salmon is cooked – Ted

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Salmon Curry / Laksekarri

A dinner recipe found in “How To Eat Canned Salmon”
publisert av Alaska Packers Association in 1900

Salmon Curry / Laksekarri

A curry dish with a surprisingly copious use of curry powder the age of the book taken under consideration. In other words, a rather hot curry seen with Western eyes – Ted

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Crisp Skinned Salmon with Fetta & Potato Mash / Sprøskinnet Laks med Feta og Potetmos

A lunch recipe found on “Winter Warmers Recipe Book”
a free E-book published by Lemnos

Crisp Skinned Salmon with Fetta & Potato Mash / Sprøskinnet Laks med Feta og Potetmos

Make creamy mashed potato really special by adding fetta
for extra flavour and texture.

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Salmon Steaks with Cucumber Sauce / Lakseskiver med Agurkesaus

A fish dinner recipe found in “The Flavor Maker’s Cookbook”
an E-book conversion of a printed book published
by Procter & Gamble in 1984

Salmon Steaks with Cucumber Sauce / Lakseskiver med Agurkesaus

Salmon, arctic char, and halibut are great for steaks done on the grill. Steaks come from larger fish, and larger fish tend to be fattier, and fat equals flavor, of course. When buying, request slices that are at least 1″ thick.

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Grilled Salmon with Horseradish Sauce / Grillet Laks med Pepperrotsaus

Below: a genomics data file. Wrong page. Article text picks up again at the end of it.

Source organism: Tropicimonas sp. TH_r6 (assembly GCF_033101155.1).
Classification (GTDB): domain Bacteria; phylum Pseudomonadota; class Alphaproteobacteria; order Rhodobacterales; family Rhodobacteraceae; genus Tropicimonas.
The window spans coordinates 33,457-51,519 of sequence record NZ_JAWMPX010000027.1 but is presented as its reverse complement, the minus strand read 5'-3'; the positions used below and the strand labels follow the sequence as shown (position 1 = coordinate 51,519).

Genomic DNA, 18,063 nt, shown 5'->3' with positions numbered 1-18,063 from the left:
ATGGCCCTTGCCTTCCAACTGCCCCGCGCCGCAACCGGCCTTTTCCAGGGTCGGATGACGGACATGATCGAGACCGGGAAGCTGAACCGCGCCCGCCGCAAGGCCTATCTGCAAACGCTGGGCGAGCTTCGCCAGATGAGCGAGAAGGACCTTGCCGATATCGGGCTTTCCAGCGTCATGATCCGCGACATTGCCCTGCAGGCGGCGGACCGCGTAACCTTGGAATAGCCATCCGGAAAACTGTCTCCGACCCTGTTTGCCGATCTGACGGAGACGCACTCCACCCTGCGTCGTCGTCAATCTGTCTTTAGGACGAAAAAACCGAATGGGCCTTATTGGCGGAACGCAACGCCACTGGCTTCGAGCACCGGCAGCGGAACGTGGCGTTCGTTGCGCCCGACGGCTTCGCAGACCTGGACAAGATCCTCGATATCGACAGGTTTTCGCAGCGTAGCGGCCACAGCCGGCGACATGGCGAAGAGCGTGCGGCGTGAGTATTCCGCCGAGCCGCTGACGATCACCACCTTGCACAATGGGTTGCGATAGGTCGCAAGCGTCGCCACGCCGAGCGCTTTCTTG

A lunch/dinner recipe found in “Sundt og Godt”
(Healthy and Delicious) published by Det Beste in 1988
Grilled Salmon with Horseradish Sauce / Grillet Laks med Pepperrotsaus

Your tears may start to flow when you grate the horseradish,
but the taste is impeccable with grilled salmon.

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Salmon Chowder / Laksesuppe

A dinner recipe found in “How To Eat Canned Salmon”
published by Alaska Packers Association in 1900

Salmon Chowder / Laksesuppe

Fresh salmon is so cheap and plentyful in our shops here in Norway that eating canned ones seems strange to us. But a quick check showed that the net is crammed full of recipes for canned salmon so it obviously doesn’t seem that strange elsewhere. Besides, transporting fresh fish over larger distances back in 1900 was close to impossible so back then eating canned salmon probably seemed more sensible –Ted